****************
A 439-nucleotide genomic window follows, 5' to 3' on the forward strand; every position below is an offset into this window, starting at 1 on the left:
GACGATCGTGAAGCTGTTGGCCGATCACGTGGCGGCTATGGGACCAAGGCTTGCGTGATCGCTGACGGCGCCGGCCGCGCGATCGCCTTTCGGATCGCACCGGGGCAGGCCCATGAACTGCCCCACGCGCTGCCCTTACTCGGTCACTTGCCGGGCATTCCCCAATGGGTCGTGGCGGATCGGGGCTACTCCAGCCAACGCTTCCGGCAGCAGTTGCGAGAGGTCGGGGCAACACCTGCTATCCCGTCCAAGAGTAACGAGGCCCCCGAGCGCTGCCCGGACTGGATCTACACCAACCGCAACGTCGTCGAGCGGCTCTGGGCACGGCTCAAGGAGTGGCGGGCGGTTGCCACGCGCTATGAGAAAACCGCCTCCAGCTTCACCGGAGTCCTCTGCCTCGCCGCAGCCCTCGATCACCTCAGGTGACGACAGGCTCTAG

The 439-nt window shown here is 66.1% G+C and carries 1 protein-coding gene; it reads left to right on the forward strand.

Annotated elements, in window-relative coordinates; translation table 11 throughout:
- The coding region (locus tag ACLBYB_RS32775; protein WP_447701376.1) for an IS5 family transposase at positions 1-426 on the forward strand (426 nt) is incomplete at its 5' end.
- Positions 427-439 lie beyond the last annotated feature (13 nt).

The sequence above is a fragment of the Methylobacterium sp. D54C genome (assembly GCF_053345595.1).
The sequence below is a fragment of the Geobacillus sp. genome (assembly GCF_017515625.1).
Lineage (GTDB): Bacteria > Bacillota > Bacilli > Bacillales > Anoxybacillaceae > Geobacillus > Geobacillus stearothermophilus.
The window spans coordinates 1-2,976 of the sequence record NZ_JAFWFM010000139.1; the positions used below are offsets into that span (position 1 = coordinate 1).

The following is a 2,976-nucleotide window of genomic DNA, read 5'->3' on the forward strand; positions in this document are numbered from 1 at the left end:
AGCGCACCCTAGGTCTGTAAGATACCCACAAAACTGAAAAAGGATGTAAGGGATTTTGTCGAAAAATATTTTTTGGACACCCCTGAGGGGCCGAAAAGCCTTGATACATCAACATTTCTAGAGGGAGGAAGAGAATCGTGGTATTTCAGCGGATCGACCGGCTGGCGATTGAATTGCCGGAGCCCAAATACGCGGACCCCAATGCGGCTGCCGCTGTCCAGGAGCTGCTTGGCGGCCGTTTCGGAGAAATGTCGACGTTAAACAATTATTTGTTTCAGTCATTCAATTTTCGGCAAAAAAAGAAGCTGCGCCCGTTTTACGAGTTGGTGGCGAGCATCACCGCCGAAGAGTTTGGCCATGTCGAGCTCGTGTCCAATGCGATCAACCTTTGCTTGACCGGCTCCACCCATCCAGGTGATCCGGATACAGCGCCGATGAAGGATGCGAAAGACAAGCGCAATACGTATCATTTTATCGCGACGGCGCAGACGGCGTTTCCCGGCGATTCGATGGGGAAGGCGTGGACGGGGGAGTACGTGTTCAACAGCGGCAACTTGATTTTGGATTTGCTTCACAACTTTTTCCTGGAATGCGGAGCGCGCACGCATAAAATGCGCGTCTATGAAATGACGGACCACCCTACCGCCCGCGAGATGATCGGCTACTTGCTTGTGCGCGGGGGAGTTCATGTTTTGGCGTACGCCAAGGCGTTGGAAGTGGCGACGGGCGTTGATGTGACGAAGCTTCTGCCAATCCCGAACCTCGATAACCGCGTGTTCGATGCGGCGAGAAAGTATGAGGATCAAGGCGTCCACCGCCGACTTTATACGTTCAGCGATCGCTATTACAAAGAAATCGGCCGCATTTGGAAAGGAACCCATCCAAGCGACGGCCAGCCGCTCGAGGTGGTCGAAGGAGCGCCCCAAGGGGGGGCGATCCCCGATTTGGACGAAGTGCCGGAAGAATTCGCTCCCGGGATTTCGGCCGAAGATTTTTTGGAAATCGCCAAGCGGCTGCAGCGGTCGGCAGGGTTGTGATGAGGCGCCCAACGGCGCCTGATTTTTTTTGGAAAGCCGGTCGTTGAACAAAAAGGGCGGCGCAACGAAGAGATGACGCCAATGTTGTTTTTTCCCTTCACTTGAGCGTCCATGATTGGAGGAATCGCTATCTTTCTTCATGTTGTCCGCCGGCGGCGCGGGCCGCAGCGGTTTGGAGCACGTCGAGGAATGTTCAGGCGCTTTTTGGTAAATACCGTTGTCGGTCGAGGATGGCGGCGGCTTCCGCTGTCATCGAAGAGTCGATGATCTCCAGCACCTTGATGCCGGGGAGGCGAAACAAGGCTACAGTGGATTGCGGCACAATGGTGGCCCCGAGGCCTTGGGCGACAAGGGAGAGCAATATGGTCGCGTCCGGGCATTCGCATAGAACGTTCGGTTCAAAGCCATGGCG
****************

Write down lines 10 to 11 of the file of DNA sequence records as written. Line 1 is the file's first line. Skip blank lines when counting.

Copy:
The window spans coordinates 1-2,976 of the sequence record NZ_JAFWFM010000139.1; the positions used below are offsets into that span (position 1 = coordinate 1).

The following is a 2,976-nucleotide window of genomic DNA, read 5'->3' on the forward strand; positions in this document are numbered from 1 at the left end: